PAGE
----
Oxidative stress (OS) drives cardiometabolic diseases. Intermittent hypoxia consistently increases oxidative stress markers. Obstructive sleep apnea (OSA) patients experience intermittent hypoxia and an increased rate of cardiovascular disease, however, the impact of OSA on OS markers is not clear. The objective was to assess relationships between OSA severity and biomarker levels. Patients with suspected OSA referred for a polysomnogram (PSG) provided fasting blood sample. Plasma levels of 8-isoprostane, 8-hydroxydeoxyguanosine (8-OHdG), and superoxide dismutase (SOD) were measured. The relationship between OSA and OS was assessed both before and after controlling for confounders (age, sex, smoking history, history of cardiovascular disease, ethnicity, diabetes, statin usage, body mass index (BMI)). 402 patients were studied (68% male, mean age ± SD = 50.8 ± 11.8 years, apnea-hypopnea index (AHI) = 22.2 ± 21.6 events/hour, BMI = 31.62 ± 6.49 kg/m2)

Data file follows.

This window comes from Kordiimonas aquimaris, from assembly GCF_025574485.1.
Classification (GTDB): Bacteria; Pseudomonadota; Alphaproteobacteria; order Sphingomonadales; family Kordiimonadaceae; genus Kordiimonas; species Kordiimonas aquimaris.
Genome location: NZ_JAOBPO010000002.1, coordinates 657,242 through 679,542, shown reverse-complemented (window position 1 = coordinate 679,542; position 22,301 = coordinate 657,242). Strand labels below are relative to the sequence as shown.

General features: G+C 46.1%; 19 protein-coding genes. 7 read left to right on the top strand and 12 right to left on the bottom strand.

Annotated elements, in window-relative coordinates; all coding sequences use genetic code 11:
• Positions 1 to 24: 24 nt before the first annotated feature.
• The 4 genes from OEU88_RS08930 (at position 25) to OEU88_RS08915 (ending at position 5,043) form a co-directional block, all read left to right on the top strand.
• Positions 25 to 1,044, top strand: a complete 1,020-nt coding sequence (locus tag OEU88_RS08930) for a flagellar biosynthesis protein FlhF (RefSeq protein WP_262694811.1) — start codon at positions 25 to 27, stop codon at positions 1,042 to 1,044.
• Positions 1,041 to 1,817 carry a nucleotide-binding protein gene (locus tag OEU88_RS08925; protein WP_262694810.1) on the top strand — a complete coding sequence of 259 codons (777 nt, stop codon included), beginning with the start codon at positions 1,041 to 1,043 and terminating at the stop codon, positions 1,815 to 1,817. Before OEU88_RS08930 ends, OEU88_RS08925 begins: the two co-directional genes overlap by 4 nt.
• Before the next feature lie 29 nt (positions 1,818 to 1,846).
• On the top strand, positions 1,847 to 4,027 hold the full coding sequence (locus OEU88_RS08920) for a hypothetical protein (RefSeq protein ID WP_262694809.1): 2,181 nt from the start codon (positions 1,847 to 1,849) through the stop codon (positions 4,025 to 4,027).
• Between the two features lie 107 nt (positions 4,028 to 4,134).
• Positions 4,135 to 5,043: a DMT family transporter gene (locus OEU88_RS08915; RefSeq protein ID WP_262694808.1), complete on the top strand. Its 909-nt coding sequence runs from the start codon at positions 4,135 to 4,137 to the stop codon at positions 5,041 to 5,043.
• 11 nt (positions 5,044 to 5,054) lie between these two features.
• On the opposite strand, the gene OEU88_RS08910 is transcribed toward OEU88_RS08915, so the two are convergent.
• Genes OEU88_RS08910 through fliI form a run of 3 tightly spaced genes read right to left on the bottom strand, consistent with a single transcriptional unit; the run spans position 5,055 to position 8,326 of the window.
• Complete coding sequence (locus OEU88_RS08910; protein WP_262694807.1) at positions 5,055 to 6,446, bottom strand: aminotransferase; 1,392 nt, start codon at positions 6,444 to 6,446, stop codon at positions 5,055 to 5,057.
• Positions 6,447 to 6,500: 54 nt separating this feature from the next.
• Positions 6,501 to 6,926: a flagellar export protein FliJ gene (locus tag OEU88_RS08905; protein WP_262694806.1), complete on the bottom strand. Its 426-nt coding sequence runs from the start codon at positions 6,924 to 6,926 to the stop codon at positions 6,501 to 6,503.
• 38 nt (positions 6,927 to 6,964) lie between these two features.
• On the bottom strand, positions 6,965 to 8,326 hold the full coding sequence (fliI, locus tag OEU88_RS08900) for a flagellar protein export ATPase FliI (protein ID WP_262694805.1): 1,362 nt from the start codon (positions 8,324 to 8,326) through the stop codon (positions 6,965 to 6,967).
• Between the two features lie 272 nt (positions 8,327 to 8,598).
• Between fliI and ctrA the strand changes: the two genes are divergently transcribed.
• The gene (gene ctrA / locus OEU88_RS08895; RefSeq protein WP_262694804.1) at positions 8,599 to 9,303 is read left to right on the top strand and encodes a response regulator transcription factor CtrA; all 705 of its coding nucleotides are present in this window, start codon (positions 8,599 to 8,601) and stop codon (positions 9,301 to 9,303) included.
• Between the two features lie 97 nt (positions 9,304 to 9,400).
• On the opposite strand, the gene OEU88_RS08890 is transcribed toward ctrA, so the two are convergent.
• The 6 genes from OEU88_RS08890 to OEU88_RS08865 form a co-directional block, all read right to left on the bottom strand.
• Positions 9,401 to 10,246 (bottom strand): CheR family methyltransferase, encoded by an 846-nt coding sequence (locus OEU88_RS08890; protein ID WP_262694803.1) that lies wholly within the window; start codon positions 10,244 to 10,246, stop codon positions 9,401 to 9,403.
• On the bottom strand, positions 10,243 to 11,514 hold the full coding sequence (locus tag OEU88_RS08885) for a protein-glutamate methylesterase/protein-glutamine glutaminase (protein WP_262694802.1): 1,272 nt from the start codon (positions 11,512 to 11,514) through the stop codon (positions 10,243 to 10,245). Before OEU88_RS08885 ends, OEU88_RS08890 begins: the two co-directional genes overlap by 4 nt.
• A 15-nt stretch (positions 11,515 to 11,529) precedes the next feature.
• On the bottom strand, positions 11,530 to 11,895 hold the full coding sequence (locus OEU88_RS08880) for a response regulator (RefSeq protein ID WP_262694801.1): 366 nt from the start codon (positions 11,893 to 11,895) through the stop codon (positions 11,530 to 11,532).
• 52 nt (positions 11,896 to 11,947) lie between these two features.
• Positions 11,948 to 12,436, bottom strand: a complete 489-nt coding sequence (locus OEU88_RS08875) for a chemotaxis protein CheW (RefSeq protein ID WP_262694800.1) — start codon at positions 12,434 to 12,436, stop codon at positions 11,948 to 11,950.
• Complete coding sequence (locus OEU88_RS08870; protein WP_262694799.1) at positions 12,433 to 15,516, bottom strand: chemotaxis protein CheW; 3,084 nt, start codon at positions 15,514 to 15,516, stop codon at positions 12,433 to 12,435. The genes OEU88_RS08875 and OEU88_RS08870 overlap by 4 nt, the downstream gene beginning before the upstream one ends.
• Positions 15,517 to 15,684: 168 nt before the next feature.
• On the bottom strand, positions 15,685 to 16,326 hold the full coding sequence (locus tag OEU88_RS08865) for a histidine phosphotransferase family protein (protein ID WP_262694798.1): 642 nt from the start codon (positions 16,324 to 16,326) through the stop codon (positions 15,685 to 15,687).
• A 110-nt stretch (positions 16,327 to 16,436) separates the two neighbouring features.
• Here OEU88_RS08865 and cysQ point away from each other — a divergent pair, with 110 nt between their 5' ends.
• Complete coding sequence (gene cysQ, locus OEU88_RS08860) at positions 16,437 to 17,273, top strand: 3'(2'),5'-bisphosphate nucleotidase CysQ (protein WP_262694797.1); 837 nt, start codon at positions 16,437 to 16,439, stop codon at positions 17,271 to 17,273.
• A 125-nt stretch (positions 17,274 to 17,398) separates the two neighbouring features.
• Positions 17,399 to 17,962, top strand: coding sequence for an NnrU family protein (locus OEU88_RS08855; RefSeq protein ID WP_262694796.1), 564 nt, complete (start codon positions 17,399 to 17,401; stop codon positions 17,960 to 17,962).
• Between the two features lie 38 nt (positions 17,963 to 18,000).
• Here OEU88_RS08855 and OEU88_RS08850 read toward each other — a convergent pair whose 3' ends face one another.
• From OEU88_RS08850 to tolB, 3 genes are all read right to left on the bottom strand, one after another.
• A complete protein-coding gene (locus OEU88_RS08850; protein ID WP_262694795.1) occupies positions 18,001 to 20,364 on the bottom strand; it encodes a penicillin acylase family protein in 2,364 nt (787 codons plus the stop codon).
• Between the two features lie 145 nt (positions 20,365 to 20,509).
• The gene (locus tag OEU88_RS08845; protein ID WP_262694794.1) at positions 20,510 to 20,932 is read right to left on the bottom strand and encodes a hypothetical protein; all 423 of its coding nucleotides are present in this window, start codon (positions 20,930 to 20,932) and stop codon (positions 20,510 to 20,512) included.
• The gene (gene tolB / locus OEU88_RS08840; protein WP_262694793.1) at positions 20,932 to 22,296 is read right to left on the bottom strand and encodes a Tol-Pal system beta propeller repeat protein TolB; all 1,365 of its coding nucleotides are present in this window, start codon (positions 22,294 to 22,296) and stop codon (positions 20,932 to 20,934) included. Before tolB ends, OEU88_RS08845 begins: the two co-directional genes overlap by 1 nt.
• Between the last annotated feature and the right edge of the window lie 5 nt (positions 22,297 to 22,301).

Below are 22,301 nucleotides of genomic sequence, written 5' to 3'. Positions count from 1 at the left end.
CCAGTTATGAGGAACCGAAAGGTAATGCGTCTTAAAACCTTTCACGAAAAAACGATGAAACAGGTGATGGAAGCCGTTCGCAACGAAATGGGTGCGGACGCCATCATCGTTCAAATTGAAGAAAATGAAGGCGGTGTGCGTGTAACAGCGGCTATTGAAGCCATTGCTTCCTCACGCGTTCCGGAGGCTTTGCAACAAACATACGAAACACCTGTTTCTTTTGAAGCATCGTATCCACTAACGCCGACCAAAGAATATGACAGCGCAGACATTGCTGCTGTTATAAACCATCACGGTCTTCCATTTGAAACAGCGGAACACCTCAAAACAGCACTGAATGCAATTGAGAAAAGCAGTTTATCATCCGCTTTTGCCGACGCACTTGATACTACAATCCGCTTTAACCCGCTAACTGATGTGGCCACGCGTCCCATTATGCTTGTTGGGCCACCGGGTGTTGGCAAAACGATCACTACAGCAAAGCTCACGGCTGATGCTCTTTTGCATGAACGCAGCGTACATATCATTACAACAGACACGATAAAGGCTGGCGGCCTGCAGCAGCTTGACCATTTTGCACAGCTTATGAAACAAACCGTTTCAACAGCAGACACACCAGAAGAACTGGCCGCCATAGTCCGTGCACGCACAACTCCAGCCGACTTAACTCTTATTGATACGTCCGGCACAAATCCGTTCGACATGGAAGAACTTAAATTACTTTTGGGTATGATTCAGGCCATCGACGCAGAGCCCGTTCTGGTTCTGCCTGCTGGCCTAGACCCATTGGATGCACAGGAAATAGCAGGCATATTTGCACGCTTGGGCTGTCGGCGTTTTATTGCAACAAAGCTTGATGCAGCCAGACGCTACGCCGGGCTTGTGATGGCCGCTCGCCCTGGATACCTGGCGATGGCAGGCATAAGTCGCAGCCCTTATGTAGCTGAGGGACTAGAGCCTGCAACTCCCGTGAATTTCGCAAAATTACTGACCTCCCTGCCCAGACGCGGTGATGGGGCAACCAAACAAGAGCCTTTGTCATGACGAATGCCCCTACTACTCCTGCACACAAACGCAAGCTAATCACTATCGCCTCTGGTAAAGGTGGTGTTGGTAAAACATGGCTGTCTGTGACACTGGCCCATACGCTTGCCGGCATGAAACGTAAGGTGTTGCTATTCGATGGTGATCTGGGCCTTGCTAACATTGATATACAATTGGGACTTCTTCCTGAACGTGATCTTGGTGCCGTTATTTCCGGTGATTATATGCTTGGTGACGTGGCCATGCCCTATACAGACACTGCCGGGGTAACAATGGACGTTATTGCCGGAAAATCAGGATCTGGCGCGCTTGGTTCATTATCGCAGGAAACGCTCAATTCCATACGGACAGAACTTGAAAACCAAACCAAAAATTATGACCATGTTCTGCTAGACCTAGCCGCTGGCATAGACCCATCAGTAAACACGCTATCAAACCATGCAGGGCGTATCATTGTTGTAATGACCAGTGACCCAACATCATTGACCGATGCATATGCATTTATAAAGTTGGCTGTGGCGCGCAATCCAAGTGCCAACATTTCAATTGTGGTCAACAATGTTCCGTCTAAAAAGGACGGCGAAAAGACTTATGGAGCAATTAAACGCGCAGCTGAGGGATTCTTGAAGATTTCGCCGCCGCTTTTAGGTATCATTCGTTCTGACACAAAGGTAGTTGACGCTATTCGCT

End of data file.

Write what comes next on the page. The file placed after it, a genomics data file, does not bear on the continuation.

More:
. In a multivariable regression, the AHI significantly predicted 8-isoprostane levels (p
= 0.0008) together with age and statin usage; AHI was not a predictor of 8-OHdG or SOD. Female sex (p
< 0.0001) and no previous history of cardiovascular disease (p
= 0.002) were associated with increased antioxidant capacity. Circulating 8-isoprostane levels may be a promising biomarker of the severity of oxidative stress in OSA patients. Prospective studies are needed to determine whether this biomarker is associated with long-term cardiometabolic complications in OSA.
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